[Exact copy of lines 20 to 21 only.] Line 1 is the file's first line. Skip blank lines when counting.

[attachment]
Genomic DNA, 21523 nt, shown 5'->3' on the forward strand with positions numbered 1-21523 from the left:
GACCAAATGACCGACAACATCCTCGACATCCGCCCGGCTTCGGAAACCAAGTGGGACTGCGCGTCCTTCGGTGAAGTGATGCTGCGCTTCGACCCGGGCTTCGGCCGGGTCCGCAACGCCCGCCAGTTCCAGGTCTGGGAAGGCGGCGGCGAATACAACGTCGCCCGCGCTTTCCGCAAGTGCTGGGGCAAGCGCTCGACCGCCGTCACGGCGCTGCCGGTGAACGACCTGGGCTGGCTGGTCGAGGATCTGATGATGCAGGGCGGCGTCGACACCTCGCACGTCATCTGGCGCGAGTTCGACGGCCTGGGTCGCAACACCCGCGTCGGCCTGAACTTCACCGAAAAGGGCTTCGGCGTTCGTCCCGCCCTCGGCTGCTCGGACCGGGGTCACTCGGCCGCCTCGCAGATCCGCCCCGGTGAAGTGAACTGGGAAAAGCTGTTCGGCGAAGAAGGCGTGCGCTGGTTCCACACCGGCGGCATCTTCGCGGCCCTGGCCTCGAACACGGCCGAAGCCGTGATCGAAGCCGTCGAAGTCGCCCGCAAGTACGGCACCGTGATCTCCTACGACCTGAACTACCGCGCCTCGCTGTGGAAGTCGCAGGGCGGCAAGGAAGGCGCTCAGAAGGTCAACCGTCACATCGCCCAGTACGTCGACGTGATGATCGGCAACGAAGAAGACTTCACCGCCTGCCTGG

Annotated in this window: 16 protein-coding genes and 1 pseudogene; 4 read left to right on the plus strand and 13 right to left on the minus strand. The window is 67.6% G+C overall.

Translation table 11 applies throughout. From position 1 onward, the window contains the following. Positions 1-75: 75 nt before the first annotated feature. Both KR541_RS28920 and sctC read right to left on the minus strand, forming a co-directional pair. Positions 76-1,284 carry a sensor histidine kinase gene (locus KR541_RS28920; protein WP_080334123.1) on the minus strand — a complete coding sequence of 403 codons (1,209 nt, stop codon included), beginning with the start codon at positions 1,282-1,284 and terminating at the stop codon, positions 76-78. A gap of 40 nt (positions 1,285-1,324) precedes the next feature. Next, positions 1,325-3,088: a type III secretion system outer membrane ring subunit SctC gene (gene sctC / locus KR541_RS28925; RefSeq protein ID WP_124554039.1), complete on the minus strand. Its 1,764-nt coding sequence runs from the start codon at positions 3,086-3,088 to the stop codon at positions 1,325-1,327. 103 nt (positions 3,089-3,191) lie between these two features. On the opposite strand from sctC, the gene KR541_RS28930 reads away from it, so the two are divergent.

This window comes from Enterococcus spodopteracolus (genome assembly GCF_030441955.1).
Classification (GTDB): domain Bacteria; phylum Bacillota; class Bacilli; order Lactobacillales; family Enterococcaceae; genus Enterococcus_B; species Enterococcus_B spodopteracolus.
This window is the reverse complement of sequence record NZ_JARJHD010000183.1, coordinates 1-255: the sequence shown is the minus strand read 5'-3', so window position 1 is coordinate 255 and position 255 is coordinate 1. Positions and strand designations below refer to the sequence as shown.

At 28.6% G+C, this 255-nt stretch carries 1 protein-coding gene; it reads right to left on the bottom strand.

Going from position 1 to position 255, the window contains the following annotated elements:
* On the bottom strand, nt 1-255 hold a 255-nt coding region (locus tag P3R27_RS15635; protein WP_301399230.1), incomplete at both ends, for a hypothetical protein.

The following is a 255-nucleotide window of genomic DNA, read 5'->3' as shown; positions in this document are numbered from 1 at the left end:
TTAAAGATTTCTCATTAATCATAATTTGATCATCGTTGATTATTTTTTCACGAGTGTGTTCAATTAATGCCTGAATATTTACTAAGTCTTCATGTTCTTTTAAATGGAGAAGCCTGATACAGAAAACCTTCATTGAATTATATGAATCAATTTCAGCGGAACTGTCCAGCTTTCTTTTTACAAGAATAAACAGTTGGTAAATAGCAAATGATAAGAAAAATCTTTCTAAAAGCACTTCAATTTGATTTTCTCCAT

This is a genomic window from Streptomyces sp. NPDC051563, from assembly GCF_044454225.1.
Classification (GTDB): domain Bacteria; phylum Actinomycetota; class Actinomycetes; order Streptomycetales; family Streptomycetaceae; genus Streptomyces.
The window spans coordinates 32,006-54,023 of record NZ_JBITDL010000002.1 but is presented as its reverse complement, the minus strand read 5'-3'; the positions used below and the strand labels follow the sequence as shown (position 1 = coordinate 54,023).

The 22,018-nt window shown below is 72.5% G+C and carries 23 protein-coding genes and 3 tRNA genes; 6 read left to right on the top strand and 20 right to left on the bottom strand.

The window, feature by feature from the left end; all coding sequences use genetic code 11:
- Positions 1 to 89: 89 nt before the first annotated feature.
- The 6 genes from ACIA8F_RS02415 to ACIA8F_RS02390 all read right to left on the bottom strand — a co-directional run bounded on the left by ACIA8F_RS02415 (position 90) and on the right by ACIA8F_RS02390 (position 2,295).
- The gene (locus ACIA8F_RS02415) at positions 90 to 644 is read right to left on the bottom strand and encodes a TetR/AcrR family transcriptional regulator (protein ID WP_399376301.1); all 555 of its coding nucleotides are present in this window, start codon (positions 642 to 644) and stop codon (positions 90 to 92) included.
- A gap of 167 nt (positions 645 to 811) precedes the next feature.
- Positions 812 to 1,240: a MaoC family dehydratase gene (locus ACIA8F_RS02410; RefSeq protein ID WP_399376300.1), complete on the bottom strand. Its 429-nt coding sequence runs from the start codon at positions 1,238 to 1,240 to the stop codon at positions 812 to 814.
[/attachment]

- The gene (locus ACIA8F_RS02415) at positions 90 to 644 is read right to left on the bottom strand and encodes a TetR/AcrR family transcriptional regulator (protein ID WP_399376301.1); all 555 of its coding nucleotides are present in this window, start codon (positions 642 to 644) and stop codon (positions 90 to 92) included.
- A gap of 167 nt (positions 645 to 811) precedes the next feature.